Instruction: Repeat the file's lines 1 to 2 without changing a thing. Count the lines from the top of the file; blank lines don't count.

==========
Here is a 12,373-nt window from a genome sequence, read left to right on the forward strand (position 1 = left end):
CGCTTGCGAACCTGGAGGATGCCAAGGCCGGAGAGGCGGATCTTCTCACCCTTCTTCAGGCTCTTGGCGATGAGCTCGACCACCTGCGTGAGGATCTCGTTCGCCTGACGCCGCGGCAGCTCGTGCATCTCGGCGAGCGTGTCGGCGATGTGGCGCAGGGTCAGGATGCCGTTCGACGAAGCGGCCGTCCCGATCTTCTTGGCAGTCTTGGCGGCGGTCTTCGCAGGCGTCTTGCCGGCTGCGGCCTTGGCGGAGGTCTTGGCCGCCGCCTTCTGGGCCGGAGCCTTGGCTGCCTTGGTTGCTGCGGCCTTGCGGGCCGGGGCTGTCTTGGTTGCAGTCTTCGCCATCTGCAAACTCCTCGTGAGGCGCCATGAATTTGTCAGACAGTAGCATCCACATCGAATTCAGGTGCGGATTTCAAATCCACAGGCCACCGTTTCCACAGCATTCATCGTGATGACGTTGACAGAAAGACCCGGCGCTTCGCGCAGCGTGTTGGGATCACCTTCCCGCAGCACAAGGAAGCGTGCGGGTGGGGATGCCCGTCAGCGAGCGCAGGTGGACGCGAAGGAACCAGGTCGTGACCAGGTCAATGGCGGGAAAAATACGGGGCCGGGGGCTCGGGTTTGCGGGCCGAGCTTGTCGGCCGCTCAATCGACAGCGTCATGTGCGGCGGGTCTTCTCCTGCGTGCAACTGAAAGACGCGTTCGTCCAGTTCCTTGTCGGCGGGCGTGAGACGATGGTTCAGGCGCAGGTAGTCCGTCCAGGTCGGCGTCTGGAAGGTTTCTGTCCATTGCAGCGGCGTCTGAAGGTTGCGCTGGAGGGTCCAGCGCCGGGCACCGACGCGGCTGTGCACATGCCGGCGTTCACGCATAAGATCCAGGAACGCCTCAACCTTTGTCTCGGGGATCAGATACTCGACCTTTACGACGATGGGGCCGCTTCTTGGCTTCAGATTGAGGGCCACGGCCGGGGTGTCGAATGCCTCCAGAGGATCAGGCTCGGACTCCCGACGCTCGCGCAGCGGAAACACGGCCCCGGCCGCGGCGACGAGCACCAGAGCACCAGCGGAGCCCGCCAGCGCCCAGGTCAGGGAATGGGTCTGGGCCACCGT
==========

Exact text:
Here is a 12,373-nt window from a genome sequence, read left to right on the forward strand (position 1 = left end):
CGCTTGCGAACCTGGAGGATGCCAAGGCCGGAGAGGCGGATCTTCTCACCCTTCTTCAGGCTCTTGGCGATGAGCTCGACCACCTGCGTGAGGATCTCGTTCGCCTGACGCCGCGGCAGCTCGTGCATCTCGGCGAGCGTGTCGGCGATGTGGCGCAGGGTCAGGATGCCGTTCGACGAAGCGGCCGTCCCGATCTTCTTGGCAGTCTTGGCGGCGGTCTTCGCAGGCGTCTTGCCGGCTGCGGCCTTGGCGGAGGTCTTGGCCGCCGCCTTCTGGGCCGGAGCCTTGGCTGCCTTGGTTGCTGCGGCCTTGCGGGCCGGGGCTGTCTTGGTTGCAGTCTTCGCCATCTGCAAACTCCTCGTGAGGCGCCATGAATTTGTCAGACAGTAGCATCCACATCGAATTCAGGTGCGGATTTCAAATCCACAGGCCACCGTTTCCACAGCATTCATCGTGATGACGTTGACAGAAAGACCCGGCGCTTCGCGCAGCGTGTTGGGATCACCTTCCCGCAGCACAAGGAAGCGTGCGGGTGGGGATGCCCGTCAGCGAGCGCAGGTGGACGCGAAGGAACCAGGTCGTGACCAGGTCAATGGCGGGAAAAATACGGGGCCGGGGGCTCGGGTTTGCGGGCCGAGCTTGTCGGCCGCTCAATCGACAGCGTCATGTGCGGCGGGTCTTCTCCTGCGTGCAACTGAAAGACGCGTTCGTCCAGTTCCTTGTCGGCGGGCGTGAGACGATGGTTCAGGCGCAGGTAGTCCGTCCAGGTCGGCGTCTGGAAGGTTTCTGTCCATTGCAGCGGCGTCTGAAGGTTGCGCTGGAGGGTCCAGCGCCGGGCACCGACGCGGCTGTGCACATGCCGGCGTTCACGCATAAGATCCAGGAACGCCTCAACCTTTGTCTCGGGGATCAGATACTCGACCTTTACGACGATGGGGCCGCTTCTTGGCTTCAGATTGAGGGCCACGGCCGGGGTGTCGAATGCCTCCAGAGGATCAGGCTCGGACTCCCGACGCTCGCGCAGCGGAAACACGGCCCCGGCCGCGGCGACGAGCACCAGAGCACCAGCGGAGCCCGCCAGCGCCCAGGTCAGGGAATGGGTCTGGGCCACCGT